I don’t know where the “keep calm” slogan originated, but it certainly applies in the case of fever. Many people consider fever a bona fide emergency, especially in children.
But fever is just a symptom, usually due to a benign (minor) illness that is self-limited (will go away on its own). In less common circumstances, it is due to a serious or even life threatening disease.
“5 truths about fevers in children” explains that, and most of the content applies just as well to adults as children. One difference is that febrile seizures do not occur in adults.
A febrile seizure is one for which there is no other cause – the fever caused the seizure.
So if an older child, adolescent or adult with a fever has a seizure, that seizure must be due to something else; for example, meningitis, an infection of the brain lining, can cause fever and seizures; in that case the seizure is due to the infection, not the fever. In this case, the seizure is the emergency, not the fever.
other posts to help you identify serious illness
Have a sick child? Here’s when to call the doctor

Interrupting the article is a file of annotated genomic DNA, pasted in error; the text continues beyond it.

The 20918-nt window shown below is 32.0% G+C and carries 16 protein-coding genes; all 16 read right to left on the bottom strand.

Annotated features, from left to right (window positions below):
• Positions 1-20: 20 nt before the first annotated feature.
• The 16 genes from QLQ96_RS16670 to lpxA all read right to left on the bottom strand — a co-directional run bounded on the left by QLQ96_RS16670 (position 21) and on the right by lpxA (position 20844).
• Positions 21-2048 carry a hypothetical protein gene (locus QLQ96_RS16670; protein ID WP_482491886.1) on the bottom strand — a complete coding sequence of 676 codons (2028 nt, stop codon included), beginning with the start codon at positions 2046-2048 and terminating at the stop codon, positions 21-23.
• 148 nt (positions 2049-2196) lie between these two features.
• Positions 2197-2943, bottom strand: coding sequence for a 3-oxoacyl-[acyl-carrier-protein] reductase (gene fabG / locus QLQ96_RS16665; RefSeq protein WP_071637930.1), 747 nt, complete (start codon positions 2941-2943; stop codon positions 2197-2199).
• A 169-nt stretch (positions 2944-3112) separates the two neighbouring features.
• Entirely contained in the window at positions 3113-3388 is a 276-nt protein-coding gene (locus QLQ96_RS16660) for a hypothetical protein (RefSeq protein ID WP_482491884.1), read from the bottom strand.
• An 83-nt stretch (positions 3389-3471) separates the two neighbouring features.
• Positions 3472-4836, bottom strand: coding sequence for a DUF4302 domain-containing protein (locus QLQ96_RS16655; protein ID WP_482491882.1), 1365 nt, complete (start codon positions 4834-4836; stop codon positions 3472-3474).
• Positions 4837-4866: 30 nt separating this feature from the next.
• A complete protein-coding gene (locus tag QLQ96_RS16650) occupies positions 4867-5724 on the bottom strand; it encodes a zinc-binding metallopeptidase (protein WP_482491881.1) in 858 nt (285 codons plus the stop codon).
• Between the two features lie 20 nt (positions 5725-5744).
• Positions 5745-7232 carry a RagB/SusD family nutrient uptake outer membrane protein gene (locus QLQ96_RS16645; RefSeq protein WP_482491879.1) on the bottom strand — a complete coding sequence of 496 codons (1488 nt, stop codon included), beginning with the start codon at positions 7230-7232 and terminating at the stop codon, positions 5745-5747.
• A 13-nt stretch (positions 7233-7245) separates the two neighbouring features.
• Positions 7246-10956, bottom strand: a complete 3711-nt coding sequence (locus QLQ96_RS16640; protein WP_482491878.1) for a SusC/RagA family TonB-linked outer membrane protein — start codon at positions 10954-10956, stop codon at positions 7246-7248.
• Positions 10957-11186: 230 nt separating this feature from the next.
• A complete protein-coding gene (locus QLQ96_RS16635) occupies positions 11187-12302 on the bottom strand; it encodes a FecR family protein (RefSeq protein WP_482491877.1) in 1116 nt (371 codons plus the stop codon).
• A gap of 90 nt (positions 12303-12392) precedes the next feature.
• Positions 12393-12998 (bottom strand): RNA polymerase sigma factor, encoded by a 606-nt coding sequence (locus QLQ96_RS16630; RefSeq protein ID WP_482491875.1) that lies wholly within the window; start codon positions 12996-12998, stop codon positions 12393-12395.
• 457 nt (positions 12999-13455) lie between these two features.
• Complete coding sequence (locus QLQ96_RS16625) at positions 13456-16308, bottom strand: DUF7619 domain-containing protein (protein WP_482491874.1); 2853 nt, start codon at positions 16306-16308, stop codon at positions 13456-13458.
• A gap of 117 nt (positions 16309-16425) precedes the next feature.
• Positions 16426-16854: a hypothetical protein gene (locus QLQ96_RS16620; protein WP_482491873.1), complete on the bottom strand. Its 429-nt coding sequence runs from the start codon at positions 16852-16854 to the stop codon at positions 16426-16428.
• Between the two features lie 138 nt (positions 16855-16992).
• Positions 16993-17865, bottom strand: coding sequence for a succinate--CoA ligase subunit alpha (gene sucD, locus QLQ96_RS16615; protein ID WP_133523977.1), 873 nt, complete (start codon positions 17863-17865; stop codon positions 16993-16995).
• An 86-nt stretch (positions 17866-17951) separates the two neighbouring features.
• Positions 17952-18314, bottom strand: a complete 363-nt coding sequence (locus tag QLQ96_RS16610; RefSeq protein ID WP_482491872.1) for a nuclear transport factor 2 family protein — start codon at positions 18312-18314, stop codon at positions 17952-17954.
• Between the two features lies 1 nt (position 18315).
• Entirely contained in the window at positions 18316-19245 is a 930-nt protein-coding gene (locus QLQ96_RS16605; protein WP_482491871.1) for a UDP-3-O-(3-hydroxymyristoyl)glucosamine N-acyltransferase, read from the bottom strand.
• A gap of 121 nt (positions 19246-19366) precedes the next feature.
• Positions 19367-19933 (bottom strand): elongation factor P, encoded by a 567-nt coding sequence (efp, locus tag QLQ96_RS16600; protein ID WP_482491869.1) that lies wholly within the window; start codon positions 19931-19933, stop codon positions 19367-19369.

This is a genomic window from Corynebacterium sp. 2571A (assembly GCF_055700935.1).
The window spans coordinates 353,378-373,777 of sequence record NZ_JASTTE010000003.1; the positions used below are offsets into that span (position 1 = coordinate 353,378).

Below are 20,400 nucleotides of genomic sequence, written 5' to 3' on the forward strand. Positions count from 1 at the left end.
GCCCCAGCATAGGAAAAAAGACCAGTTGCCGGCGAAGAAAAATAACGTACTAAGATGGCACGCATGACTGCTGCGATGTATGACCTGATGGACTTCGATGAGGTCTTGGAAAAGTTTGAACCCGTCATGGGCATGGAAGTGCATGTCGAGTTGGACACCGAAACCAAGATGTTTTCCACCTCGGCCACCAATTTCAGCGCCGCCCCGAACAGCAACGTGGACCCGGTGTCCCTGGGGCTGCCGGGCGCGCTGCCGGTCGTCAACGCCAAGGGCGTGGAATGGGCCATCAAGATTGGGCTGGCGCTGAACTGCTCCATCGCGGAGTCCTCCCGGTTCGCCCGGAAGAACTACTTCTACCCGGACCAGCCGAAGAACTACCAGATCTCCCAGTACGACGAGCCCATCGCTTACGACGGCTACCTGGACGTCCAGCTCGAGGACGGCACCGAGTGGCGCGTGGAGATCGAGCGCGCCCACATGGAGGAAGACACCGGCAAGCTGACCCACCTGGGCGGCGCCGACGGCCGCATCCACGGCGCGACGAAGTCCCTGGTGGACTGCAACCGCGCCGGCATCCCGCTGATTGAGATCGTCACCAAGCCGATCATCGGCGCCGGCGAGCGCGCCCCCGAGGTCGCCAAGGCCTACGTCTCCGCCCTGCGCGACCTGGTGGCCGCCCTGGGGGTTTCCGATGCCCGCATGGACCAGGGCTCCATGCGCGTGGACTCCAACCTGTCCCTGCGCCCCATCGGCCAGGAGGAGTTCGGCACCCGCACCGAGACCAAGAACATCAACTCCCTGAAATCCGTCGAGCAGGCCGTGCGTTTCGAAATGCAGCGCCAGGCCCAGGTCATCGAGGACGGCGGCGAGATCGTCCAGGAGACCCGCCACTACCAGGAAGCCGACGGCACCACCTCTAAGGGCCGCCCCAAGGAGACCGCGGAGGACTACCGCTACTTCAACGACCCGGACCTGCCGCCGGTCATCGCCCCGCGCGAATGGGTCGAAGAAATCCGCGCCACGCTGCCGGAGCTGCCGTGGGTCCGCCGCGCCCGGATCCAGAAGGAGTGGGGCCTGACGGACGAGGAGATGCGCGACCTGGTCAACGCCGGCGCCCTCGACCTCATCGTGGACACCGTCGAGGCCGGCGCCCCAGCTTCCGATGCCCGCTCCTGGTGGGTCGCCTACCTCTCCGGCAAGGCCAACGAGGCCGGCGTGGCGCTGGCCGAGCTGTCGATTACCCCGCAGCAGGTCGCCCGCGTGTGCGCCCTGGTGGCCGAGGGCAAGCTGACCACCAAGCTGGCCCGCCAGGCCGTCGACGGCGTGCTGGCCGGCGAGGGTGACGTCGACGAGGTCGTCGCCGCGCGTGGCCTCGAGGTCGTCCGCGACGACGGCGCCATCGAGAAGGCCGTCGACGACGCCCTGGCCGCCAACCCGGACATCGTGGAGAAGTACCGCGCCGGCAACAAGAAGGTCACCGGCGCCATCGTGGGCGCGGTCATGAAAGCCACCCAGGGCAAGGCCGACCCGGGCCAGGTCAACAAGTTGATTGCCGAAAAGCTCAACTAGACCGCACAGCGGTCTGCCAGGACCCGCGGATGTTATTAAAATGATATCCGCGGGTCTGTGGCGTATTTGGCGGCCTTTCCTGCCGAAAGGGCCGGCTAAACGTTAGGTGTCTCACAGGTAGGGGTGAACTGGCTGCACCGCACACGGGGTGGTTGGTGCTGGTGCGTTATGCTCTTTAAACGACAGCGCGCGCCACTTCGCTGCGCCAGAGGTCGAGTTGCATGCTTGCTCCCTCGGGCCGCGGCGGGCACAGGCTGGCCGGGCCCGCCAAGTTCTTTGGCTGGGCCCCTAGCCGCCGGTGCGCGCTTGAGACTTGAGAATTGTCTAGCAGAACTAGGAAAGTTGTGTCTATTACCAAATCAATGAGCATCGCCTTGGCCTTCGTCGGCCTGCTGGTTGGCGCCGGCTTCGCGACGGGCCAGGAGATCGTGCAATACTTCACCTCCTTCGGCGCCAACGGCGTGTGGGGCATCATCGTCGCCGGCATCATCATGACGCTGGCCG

Symptoms for which evaluation should not be delayed if severe, persistent or worsening include
- Difficulty breathing
- Fainting, passing out
- Hives, swelling, rash (due to an allergic reaction)
- Lethargy or unexplained sleepiness
- Severe pain
- Vomiting and/or diarrhea if persistent or profuse
- Bleeding, uncontrolled
Call 911, it’s an emergency! or is it?
An emergent medical condition is one that
- Threatens life
- Threatens one or more limbs
- Threatens vision/hearing/speech/mental function/ function of any major internal organ or organ system
- Has the potential, if not treated promptly, to cause death or long term and/or permanent harm.
exploring the HEART of health
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